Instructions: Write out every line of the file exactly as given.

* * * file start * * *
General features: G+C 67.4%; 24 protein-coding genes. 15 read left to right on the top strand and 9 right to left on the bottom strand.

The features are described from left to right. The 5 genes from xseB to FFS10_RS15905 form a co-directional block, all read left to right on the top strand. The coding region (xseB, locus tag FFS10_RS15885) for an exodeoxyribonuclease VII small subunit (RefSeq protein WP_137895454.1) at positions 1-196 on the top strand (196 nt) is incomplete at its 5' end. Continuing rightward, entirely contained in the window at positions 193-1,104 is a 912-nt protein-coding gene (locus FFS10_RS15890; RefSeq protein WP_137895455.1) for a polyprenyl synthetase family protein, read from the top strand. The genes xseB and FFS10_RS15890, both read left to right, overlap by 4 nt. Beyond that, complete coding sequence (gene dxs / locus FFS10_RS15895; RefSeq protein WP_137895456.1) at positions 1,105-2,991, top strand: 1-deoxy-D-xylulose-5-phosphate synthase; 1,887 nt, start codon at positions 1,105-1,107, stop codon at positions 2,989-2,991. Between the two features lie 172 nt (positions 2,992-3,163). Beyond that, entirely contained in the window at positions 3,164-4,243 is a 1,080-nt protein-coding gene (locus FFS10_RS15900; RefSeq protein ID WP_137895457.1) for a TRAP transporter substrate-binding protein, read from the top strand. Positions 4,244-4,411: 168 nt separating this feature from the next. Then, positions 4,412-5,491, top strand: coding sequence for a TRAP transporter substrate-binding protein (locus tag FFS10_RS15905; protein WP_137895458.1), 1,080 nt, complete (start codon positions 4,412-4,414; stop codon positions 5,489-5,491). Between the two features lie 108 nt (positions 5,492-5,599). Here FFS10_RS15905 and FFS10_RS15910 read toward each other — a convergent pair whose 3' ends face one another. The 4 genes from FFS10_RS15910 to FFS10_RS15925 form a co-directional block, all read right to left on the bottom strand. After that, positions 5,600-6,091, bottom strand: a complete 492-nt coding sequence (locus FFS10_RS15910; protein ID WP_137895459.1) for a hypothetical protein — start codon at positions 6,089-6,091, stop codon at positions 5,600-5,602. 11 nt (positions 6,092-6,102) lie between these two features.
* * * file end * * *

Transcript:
General features: G+C 67.4%; 24 protein-coding genes. 15 read left to right on the top strand and 9 right to left on the bottom strand.

The features are described from left to right. The 5 genes from xseB to FFS10_RS15905 form a co-directional block, all read left to right on the top strand. The coding region (xseB, locus tag FFS10_RS15885) for an exodeoxyribonuclease VII small subunit (RefSeq protein WP_137895454.1) at positions 1-196 on the top strand (196 nt) is incomplete at its 5' end. Continuing rightward, entirely contained in the window at positions 193-1,104 is a 912-nt protein-coding gene (locus FFS10_RS15890; RefSeq protein WP_137895455.1) for a polyprenyl synthetase family protein, read from the top strand. The genes xseB and FFS10_RS15890, both read left to right, overlap by 4 nt. Beyond that, complete coding sequence (gene dxs / locus FFS10_RS15895; RefSeq protein WP_137895456.1) at positions 1,105-2,991, top strand: 1-deoxy-D-xylulose-5-phosphate synthase; 1,887 nt, start codon at positions 1,105-1,107, stop codon at positions 2,989-2,991. Between the two features lie 172 nt (positions 2,992-3,163). Beyond that, entirely contained in the window at positions 3,164-4,243 is a 1,080-nt protein-coding gene (locus FFS10_RS15900; RefSeq protein ID WP_137895457.1) for a TRAP transporter substrate-binding protein, read from the top strand. Positions 4,244-4,411: 168 nt separating this feature from the next. Then, positions 4,412-5,491, top strand: coding sequence for a TRAP transporter substrate-binding protein (locus tag FFS10_RS15905; protein WP_137895458.1), 1,080 nt, complete (start codon positions 4,412-4,414; stop codon positions 5,489-5,491). Between the two features lie 108 nt (positions 5,492-5,599). Here FFS10_RS15905 and FFS10_RS15910 read toward each other — a convergent pair whose 3' ends face one another. The 4 genes from FFS10_RS15910 to FFS10_RS15925 form a co-directional block, all read right to left on the bottom strand. After that, positions 5,600-6,091, bottom strand: a complete 492-nt coding sequence (locus FFS10_RS15910; protein ID WP_137895459.1) for a hypothetical protein — start codon at positions 6,089-6,091, stop codon at positions 5,600-5,602. 11 nt (positions 6,092-6,102) lie between these two features.